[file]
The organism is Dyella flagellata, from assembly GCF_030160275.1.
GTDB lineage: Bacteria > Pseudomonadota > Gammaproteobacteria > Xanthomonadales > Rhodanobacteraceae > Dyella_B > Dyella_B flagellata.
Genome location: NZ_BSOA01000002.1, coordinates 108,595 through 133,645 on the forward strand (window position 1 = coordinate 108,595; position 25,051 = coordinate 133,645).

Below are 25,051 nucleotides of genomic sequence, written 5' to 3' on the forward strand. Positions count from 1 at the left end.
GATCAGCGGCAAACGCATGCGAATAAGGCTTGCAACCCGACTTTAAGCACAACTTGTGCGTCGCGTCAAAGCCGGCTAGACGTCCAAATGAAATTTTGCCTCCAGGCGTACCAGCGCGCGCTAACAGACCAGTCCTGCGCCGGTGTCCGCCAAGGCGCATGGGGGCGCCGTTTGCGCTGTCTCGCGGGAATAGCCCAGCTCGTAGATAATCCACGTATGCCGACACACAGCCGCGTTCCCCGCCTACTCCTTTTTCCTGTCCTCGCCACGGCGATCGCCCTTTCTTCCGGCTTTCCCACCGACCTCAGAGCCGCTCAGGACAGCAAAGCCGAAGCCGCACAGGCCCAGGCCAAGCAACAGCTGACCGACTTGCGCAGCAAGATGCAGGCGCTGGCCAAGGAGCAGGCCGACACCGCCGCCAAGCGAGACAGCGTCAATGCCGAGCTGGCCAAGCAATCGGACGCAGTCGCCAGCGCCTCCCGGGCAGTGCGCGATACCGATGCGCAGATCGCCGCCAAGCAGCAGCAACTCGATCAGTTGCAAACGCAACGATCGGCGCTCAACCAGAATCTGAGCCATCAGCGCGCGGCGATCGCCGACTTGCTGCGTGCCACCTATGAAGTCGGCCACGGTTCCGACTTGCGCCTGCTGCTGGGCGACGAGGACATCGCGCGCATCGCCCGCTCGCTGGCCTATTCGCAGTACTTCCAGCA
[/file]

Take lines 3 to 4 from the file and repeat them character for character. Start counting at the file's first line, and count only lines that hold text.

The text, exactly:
Genome location: NZ_BSOA01000002.1, coordinates 108,595 through 133,645 on the forward strand (window position 1 = coordinate 108,595; position 25,051 = coordinate 133,645).

Below are 25,051 nucleotides of genomic sequence, written 5' to 3' on the forward strand. Positions count from 1 at the left end.